responsible for paying 34% on the remaining $14M, or $4.76M.  The
Coliseum will also be liable for the first $600,000 in legal fees
to defend any lawsuit.  If the Coliseum then has "inadequate
revenues" from PSLs to pay off the bonds, it will have to "tap
city and county tax offers" (Stacey Wells & David Li, OAKLAND
TRIBUNE, 8/10). Another aspect of the last-minute deal assures
Davis $3.8M "from this month's weak-selling pre-season games and
increases the risk for taxpayers," according to Barry Witt in the
SAN JOSE MERCURY NEWS.  Witt notes ticket sales, as of Tuesday,
left a difference of $1.8M between what has been guaranteed and
what has been sold.  Any shortfall will be covered by bonds, and
ultimately, "will be absorbed by taxpayers."  Coliseum Board
President George Vukasin said the deal is "a little risky," but
added, "the most important thing was we needed to get the tenant
signed, sealed and delivered on Monday, and that was
accomplished" (SAN JOSE MERCURY NEWS, 8/10).
     A GOOD PLACE FOR A TRIBUTE TO GARCIA?  The Coliseum hired
L.A.-based Tutor-Saliba Corp. as general contractor, Cordell
Corp. as project manager, and Kansas City, MO-based HNTB
Architects Engineers Planners as designers in the Coliseum
renovation efforts (OAKLAND TRIBUNE, 8/10).

     THE SPORTS BUSINESS DAILY surveyed each NFL team concerning
their single-game ticket prices for the '95-96 season.  Below is
a list of the teams and their ticket prices for '95 and how they
compare to last year.
BUFF      $26, $34, $41Same
CINCFrom $30 to $37$3 increase in all ranges
CLEV$17, $25, $31, $35, $55Prices from $17-$35
DEN$19, $25, $30, $38Same
HOUS$20, $27, $31, $36, $38Same
INDI$15, $23, $25, $29, $35$15, $23, $29
JAX$35, $46^ ----
KCAvg. price is $31.09Avg. price was $29.03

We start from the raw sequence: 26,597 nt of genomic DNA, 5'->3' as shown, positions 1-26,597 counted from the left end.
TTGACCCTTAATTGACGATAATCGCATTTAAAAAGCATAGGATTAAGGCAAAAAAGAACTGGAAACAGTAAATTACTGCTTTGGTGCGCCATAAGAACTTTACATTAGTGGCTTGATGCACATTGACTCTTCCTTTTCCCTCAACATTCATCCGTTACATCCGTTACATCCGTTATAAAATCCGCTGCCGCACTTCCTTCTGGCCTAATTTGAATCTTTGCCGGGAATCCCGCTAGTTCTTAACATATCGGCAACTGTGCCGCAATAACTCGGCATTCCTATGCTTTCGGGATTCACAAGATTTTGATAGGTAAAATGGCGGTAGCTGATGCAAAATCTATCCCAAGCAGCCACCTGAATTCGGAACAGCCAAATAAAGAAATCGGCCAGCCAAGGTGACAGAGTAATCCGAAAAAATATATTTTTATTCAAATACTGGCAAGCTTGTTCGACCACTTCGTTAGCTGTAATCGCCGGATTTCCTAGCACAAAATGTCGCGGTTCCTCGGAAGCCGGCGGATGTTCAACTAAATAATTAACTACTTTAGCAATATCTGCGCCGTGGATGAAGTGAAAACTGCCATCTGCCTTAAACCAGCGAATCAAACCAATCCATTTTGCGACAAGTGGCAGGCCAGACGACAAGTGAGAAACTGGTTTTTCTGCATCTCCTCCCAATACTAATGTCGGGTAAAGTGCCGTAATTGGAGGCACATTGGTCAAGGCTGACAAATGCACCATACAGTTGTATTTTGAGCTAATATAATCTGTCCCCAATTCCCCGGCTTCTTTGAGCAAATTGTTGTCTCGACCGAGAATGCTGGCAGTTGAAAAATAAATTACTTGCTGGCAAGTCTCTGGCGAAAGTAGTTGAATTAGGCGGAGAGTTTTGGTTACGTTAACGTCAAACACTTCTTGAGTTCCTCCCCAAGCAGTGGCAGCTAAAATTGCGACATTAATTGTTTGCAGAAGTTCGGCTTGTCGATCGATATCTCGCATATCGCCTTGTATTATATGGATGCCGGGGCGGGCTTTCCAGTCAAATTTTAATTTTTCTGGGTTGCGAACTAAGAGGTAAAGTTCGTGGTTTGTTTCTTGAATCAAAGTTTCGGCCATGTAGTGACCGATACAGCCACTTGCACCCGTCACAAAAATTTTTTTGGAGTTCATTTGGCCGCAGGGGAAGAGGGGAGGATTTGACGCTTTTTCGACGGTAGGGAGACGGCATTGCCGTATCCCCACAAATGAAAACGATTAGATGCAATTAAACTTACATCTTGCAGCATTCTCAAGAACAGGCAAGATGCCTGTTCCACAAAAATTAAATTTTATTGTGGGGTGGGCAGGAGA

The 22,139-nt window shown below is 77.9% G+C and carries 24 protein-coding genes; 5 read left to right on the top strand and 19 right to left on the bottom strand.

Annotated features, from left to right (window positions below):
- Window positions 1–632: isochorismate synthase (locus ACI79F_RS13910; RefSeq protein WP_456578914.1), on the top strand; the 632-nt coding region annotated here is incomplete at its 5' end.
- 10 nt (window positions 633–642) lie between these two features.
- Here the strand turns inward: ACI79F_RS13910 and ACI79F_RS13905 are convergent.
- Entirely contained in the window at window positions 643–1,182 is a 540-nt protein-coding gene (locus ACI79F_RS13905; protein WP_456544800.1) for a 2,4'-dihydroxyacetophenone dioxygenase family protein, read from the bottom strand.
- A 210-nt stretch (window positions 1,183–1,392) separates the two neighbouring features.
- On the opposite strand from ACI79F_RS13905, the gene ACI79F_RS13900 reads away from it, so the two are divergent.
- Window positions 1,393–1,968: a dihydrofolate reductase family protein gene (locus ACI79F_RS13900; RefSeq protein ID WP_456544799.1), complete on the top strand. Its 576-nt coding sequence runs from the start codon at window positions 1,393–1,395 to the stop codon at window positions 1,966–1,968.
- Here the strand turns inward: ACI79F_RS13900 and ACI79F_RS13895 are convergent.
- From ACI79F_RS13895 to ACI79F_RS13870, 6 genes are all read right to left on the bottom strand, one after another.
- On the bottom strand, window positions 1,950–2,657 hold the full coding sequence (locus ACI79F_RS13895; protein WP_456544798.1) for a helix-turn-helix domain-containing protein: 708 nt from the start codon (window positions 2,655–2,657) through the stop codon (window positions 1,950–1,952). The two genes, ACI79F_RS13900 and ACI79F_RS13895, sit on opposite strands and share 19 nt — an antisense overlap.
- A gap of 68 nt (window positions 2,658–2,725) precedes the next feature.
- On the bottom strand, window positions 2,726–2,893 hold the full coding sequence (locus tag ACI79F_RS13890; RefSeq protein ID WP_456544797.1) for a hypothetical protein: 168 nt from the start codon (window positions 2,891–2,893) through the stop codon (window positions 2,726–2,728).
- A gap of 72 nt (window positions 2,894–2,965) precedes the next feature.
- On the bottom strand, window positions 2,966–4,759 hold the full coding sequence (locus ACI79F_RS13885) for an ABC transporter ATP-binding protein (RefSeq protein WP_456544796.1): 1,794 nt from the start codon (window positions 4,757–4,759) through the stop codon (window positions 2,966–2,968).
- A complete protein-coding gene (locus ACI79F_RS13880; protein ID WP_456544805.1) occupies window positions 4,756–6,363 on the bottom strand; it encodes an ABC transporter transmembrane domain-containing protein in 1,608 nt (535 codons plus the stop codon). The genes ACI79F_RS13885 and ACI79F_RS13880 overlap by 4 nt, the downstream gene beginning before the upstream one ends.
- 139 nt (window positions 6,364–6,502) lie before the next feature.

OAKN/A$15, $25, $35, $38, $42
MIA$20, $33, $34, $35, $36,$20, $28, $33
$40, $43
NE$23, $25, $32, $35, $38, $50Same
NYJAll tickets are $25Same
PITTAll tickets are $30Same
SANAvg. price is $35Avg. price was $31
SEA$19, $28, $32, $38Same
^ = Preseason prices.  Regular season prices have yet to be
announced.  Season ticket prices are $150, $300, $400, $500,
$600, $750, $1,500.

     The Northwest Entertainment Group may be looking to change
their name, according to this morning's VANCOUVER SUN.  The
rumored new name for the owner of the Canucks, Grizzlies, and GM
Place is either Orca Entertainment Group or Orca Island
Entertainment Group.  VP/Communications Tom Mayenknecht: "Nothing
has been finalized in terms of the corporate identity, but we are
looking for a number of visual elements."  Mayenknecht said NEG
Chair Arthur Griffiths had "challenged senior management to find
ways to mark the new era," and suggested the name change be in
place by the opening of the GM Place on September 19.   Among the
changes is a "more aggressive foray into publishing and a
multiple presence on the internet to complement other marketing
ploys."  NEG is looking to publish three magazine, one for
Grizzlies and Canucks fans and another "promoting the company's
other entertainment ventures" (Daphne Bramham, VANCOUVER SUN,